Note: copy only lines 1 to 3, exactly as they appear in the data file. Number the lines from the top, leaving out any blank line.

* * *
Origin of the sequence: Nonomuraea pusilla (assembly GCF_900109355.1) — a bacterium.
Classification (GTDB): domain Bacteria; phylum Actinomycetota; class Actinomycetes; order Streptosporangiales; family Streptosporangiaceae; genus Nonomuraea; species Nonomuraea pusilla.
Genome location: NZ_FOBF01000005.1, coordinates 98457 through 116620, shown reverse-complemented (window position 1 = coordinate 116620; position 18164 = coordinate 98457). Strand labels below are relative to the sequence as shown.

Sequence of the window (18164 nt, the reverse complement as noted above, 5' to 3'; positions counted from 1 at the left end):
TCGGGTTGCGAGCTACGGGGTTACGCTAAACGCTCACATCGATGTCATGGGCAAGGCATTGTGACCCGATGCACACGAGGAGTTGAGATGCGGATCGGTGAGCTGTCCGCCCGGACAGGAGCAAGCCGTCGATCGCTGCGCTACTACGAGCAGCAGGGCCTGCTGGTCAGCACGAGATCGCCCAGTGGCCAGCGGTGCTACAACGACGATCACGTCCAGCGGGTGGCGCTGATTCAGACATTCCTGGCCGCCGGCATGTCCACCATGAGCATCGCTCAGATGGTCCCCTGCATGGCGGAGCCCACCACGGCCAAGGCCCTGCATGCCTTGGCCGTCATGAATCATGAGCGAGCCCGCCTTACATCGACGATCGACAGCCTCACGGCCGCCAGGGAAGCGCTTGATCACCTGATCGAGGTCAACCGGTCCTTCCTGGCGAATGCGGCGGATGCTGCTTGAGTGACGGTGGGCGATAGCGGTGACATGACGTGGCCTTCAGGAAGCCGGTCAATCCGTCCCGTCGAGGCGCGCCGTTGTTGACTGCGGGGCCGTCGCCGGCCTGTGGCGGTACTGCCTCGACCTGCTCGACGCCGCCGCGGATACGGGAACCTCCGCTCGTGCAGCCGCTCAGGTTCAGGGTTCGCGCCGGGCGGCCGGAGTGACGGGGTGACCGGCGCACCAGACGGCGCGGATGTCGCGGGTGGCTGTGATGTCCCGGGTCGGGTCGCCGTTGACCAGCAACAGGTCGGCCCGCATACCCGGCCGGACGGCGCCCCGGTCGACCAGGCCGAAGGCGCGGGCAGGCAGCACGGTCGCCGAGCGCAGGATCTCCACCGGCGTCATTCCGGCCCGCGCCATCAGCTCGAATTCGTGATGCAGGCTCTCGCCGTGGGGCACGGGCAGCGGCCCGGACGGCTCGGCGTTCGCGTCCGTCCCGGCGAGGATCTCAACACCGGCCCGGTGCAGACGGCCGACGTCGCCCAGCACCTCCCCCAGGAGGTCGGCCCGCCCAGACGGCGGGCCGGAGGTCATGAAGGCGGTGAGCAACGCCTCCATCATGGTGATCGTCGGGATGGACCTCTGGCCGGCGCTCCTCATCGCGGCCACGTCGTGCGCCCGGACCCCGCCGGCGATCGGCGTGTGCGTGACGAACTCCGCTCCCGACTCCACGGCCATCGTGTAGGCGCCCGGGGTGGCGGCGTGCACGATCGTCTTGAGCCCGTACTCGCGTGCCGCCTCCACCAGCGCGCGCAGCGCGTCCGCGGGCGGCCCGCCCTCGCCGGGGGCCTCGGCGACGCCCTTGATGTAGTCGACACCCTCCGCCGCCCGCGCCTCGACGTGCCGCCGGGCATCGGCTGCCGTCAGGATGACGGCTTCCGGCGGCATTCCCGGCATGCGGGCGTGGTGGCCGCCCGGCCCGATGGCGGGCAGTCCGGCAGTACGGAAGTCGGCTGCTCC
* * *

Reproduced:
Origin of the sequence: Nonomuraea pusilla (assembly GCF_900109355.1) — a bacterium.
Classification (GTDB): domain Bacteria; phylum Actinomycetota; class Actinomycetes; order Streptosporangiales; family Streptosporangiaceae; genus Nonomuraea; species Nonomuraea pusilla.
Genome location: NZ_FOBF01000005.1, coordinates 98457 through 116620, shown reverse-complemented (window position 1 = coordinate 116620; position 18164 = coordinate 98457). Strand labels below are relative to the sequence as shown.